Part (b) relates to mixtures and composite items consisting of different materials, and states that these items must be classified according to the material or component which gives them their essential character.
Part (c) states that any items which cannot be classified under (a) and (b) are to be classified in the heading which occurs last among those which equally merit consideration.
Rule 3 – especially part (b) - is very open to interpretation and expert opinion should always be sought whenever this rule is invoked.
Part (a) states that plastic bottles should be classified as such under heading 3923, which specifically describes ‘Carboys, bottles, flasks and similar articles’ rather than as ‘other articles of plastic’ under 3926.
Part (b) means that in a geometry set consisting of a plastic ruler, a plastic protractor and a steel compass, the compass might be deemed to be the defining characteristic as it has the highest value. Equally though, the goods might have to be entered as two or three separate items with apportioned value. The function of an item has significant impact – a laser is classified under chapter 9013 but a laser used in fibre-optic telecommunications equipment may be classified as telecoms equipment under 8517.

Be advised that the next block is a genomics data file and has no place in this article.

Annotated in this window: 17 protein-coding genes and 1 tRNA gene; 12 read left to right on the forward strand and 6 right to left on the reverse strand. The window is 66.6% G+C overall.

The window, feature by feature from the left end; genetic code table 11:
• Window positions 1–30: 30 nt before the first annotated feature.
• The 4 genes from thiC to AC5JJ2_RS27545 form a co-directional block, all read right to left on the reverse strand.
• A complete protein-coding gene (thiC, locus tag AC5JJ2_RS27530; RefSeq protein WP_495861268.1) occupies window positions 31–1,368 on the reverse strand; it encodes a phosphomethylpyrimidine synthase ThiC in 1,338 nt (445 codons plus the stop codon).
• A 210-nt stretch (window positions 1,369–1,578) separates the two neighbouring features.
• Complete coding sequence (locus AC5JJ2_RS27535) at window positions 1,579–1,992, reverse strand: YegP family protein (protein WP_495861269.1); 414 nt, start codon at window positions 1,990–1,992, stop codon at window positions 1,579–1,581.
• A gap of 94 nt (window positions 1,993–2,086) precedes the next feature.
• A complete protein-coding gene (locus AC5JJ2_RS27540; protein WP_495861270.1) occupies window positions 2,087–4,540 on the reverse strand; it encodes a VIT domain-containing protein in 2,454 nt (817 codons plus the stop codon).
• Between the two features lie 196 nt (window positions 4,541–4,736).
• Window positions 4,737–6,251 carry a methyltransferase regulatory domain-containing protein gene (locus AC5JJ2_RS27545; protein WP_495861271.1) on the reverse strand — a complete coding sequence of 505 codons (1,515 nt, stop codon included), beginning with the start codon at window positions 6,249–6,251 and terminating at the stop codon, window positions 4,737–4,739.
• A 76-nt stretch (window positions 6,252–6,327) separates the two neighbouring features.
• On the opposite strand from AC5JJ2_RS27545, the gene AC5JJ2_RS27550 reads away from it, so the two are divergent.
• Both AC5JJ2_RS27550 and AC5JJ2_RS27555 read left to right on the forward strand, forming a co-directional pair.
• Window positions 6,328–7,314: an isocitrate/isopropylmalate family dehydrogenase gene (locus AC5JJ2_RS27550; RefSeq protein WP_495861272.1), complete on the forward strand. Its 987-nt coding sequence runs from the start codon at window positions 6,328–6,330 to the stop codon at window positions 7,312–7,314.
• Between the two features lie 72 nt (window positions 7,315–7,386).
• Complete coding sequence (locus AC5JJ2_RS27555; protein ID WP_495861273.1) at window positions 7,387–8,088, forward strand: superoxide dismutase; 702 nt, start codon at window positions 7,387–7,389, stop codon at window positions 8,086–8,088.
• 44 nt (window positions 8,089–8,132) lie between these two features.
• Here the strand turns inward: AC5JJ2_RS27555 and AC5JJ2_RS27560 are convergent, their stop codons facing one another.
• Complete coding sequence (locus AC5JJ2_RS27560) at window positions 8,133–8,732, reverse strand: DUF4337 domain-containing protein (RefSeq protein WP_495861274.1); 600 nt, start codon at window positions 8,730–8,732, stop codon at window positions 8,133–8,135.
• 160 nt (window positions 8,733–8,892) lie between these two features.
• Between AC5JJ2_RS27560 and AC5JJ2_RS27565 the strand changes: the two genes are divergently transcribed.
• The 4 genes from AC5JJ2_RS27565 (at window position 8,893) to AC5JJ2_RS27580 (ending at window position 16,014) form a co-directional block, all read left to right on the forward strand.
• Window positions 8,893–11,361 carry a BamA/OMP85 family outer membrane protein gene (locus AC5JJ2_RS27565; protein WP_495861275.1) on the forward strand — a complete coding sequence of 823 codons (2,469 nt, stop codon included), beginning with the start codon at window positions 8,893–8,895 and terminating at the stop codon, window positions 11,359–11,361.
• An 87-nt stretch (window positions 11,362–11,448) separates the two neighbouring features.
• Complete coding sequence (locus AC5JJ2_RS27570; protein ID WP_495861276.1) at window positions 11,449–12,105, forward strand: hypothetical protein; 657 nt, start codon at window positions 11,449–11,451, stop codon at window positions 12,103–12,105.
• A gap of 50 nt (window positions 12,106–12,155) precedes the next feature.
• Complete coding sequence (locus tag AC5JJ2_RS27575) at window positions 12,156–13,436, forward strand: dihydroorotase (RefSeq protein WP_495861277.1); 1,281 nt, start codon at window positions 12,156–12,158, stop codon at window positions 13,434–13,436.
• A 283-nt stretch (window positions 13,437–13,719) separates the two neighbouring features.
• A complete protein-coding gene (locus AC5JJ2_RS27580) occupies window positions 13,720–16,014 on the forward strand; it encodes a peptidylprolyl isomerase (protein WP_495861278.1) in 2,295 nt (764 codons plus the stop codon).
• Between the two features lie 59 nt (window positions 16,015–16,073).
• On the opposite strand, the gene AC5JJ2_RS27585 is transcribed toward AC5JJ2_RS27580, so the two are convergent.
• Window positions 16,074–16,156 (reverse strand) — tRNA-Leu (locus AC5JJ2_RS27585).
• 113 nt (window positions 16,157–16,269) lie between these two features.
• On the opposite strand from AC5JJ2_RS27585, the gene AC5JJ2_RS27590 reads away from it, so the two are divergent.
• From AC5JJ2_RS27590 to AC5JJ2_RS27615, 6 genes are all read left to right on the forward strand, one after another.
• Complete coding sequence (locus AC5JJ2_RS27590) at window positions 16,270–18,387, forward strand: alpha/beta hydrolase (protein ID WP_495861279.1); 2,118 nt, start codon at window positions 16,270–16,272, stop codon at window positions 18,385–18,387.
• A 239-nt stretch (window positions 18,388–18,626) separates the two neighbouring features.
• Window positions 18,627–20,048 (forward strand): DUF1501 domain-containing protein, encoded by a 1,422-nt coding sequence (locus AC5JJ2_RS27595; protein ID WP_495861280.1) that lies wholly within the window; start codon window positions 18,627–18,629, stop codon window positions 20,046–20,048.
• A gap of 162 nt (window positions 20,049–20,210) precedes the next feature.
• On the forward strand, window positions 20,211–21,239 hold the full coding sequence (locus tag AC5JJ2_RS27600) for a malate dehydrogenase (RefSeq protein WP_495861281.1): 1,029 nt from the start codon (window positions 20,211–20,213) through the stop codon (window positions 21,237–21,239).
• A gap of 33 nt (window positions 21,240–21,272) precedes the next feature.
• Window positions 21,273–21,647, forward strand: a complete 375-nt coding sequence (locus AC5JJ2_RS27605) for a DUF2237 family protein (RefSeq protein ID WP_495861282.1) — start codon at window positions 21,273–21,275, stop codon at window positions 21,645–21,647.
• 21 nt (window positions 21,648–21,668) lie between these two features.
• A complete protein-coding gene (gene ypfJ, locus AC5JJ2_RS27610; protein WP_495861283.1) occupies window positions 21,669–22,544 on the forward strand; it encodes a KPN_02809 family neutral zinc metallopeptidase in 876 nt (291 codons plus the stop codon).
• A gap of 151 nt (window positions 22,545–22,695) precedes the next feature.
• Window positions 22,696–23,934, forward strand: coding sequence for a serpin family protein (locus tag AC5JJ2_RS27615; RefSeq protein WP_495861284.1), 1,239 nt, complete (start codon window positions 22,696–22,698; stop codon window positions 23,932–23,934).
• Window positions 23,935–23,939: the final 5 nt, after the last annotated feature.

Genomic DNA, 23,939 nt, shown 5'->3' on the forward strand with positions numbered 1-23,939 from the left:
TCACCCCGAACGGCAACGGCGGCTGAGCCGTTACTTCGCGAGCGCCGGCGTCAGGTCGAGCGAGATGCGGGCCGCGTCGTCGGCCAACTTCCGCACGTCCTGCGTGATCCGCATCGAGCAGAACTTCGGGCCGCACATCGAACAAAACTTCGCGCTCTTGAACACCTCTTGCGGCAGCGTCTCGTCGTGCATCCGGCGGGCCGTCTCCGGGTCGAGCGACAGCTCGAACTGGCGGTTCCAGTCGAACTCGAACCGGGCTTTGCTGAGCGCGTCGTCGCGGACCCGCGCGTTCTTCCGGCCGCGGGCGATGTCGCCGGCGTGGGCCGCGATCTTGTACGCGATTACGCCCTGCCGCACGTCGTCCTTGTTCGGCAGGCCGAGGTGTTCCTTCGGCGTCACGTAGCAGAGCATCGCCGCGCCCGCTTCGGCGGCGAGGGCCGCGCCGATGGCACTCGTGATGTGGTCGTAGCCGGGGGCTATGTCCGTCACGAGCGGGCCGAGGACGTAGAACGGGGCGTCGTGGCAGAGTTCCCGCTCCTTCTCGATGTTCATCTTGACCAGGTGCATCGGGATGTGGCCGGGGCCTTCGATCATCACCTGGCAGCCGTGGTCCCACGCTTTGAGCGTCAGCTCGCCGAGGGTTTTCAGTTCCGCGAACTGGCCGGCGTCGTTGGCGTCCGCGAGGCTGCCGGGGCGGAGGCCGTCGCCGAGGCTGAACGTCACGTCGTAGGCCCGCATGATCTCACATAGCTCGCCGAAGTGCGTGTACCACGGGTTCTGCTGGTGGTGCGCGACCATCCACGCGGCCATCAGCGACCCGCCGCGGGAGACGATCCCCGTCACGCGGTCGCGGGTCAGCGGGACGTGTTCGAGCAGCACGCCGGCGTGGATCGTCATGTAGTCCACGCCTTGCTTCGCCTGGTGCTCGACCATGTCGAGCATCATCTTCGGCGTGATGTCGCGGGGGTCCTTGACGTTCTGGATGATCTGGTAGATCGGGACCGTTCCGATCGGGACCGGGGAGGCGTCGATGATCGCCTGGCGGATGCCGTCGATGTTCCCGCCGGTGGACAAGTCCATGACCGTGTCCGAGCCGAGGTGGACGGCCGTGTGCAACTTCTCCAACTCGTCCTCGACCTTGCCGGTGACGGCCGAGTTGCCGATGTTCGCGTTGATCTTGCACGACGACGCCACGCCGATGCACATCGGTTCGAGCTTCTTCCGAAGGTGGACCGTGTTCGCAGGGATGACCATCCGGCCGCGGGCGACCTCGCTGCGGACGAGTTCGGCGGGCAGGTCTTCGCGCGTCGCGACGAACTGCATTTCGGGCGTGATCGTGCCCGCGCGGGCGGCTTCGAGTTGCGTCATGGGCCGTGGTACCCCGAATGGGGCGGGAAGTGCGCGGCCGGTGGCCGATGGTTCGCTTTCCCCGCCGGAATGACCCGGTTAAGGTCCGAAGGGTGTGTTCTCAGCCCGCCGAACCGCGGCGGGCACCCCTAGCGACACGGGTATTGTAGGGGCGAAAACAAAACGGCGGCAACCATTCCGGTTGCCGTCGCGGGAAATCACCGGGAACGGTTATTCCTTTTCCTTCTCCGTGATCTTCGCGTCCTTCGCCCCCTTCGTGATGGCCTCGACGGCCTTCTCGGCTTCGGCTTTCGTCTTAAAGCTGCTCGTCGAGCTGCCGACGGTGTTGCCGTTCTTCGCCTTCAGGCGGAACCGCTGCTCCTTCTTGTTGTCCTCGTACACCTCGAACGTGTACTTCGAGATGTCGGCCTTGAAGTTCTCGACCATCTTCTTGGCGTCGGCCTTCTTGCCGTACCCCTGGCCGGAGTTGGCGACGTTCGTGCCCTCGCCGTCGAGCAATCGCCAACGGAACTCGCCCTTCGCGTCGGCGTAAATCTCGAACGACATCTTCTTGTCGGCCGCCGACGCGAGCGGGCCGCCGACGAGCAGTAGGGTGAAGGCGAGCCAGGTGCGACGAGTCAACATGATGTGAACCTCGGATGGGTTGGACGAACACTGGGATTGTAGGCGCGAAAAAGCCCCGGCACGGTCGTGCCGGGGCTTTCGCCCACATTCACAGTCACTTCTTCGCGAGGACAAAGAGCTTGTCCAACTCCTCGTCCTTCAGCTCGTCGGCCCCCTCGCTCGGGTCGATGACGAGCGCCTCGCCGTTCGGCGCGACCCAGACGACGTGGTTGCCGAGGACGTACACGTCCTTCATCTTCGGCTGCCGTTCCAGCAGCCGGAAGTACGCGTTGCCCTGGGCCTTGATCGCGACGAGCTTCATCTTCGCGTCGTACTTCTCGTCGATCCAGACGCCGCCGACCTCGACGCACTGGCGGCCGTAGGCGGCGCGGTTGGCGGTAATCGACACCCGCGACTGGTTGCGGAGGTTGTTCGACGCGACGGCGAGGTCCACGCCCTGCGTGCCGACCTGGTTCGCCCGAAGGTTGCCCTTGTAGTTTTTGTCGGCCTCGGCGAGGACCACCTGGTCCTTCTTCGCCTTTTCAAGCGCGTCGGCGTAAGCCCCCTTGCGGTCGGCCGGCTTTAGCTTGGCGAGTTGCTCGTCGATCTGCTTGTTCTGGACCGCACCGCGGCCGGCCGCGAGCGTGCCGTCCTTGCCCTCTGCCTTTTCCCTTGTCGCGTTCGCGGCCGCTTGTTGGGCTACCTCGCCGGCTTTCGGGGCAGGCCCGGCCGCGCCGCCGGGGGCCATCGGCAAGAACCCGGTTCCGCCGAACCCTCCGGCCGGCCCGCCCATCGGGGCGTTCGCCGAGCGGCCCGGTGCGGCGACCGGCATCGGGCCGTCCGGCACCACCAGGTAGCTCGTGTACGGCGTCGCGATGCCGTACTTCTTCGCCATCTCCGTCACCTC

Part (c) means that a 50% cotton, 50% polyester woven men’s shirt – both of which mixtures equally define the character of the goods - would be classified under the later numeric heading 62053000 as being of man-made fibres, rather than under 62052000, which applies to cotton.
This rule covers goods which cannot be classified by applying rules 1 to 3. It states that such goods are to be classified in the heading for those with which they are most akin. However, because of the comprehensive structure of the classifications, this rule is rarely applied.
This rule takes a common sense approach to classification. Simply put, if it looks like a duck, quacks like a duck and walks like a duck – then it should be classified as a duck.